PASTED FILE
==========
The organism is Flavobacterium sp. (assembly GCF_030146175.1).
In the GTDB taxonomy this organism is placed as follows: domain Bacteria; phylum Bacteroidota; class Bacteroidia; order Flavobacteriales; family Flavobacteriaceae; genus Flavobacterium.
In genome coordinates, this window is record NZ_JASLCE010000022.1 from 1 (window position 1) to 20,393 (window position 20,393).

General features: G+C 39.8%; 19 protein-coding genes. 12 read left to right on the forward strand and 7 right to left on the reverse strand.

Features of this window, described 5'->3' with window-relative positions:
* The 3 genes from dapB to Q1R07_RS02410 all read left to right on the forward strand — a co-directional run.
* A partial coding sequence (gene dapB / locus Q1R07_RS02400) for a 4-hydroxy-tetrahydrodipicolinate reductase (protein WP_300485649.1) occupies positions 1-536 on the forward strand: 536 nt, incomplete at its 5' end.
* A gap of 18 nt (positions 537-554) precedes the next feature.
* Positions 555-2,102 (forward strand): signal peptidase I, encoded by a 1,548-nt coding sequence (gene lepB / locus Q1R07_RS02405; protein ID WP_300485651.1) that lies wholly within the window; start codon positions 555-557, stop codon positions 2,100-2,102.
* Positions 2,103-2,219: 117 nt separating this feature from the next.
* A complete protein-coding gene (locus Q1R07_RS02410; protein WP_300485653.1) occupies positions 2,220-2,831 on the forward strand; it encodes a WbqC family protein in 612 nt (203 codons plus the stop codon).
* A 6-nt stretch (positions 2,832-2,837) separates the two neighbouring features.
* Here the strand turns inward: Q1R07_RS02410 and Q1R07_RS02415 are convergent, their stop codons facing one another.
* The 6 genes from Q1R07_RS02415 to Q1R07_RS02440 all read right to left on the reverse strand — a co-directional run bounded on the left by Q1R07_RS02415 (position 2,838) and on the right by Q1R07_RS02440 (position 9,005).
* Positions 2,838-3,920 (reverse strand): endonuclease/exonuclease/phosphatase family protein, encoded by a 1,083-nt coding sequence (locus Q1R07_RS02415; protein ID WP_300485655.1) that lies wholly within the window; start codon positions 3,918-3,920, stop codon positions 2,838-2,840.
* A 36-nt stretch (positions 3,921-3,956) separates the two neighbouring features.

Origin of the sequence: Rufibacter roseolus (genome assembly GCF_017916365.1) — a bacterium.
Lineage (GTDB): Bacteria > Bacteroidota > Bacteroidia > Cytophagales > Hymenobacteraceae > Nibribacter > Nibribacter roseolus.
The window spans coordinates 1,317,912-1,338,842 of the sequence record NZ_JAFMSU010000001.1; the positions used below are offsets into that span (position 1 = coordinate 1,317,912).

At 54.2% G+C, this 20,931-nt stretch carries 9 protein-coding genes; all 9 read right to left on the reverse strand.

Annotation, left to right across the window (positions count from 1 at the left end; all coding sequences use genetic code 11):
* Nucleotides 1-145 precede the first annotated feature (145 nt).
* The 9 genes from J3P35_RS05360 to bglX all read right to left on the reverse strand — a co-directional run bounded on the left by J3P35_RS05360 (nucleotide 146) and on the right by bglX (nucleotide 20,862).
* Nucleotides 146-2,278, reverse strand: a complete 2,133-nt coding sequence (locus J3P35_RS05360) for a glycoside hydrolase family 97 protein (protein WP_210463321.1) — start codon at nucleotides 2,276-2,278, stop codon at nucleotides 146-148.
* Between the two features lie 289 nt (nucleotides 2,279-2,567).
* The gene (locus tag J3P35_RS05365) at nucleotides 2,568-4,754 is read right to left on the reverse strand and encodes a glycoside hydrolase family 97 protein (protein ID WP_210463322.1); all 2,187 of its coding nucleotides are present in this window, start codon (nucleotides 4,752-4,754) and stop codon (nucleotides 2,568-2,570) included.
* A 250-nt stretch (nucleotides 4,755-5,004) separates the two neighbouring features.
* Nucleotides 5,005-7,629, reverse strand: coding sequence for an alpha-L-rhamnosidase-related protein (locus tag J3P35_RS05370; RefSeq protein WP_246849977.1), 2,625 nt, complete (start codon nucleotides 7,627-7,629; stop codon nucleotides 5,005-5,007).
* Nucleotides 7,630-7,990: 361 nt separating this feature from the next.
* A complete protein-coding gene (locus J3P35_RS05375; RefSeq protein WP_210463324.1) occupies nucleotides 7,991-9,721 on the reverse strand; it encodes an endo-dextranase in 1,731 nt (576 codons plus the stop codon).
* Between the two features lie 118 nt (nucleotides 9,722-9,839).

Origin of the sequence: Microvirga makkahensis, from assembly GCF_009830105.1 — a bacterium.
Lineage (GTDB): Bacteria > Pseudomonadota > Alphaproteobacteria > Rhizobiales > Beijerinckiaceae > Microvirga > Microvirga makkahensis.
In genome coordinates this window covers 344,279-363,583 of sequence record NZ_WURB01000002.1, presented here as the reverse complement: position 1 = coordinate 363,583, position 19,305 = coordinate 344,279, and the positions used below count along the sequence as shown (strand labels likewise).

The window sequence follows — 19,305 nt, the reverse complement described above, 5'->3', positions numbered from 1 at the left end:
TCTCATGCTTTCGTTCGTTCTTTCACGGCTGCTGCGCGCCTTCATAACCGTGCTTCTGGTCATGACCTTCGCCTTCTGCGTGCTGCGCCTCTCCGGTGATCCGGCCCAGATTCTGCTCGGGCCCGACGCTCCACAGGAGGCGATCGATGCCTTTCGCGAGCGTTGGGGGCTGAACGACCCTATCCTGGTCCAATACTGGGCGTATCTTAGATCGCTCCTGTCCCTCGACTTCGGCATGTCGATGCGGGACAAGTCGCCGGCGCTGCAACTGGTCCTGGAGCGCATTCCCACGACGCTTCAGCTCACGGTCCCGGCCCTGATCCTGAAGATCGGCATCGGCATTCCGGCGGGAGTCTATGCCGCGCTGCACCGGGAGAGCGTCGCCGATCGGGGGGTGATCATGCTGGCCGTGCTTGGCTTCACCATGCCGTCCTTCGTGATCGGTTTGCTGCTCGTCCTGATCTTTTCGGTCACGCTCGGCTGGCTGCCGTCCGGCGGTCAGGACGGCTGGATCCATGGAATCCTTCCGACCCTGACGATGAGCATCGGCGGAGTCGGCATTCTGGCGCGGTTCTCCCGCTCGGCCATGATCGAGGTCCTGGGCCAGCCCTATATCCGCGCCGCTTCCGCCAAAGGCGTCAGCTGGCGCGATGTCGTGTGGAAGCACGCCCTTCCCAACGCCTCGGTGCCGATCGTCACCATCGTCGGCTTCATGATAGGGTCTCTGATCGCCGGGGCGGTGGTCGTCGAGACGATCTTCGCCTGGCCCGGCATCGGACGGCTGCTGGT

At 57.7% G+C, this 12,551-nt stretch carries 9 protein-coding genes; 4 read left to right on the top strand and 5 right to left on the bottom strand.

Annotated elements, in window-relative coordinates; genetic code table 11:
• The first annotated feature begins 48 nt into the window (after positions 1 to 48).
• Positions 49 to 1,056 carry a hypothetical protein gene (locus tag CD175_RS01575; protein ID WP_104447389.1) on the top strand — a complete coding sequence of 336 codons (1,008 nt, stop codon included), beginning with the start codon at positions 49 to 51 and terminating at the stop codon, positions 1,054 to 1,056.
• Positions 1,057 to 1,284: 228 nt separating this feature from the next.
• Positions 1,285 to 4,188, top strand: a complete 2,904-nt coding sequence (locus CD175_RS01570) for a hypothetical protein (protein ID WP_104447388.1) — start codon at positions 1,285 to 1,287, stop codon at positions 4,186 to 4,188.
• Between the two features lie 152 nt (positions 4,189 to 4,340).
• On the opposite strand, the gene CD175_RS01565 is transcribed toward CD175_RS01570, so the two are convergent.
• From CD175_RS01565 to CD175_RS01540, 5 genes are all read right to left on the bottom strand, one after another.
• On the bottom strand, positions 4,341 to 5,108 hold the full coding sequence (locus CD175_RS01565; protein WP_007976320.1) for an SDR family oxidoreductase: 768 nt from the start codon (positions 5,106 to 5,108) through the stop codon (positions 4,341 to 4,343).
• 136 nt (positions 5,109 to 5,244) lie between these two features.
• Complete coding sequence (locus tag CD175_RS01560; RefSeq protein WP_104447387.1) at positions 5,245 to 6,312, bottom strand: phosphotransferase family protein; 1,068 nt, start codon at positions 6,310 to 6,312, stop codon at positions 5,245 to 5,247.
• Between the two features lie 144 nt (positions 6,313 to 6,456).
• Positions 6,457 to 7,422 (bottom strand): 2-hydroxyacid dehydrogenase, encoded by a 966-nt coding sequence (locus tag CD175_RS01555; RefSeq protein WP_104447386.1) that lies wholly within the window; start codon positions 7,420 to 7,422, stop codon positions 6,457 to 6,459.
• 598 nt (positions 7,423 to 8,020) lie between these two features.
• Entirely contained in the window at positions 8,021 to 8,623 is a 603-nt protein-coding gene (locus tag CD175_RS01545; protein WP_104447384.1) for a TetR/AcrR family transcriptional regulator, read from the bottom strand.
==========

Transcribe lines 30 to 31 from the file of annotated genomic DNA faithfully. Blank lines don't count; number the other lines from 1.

* A complete protein-coding gene (locus J3P35_RS05375; RefSeq protein WP_210463324.1) occupies nucleotides 7,991-9,721 on the reverse strand; it encodes an endo-dextranase in 1,731 nt (576 codons plus the stop codon).
* Between the two features lie 118 nt (nucleotides 9,722-9,839).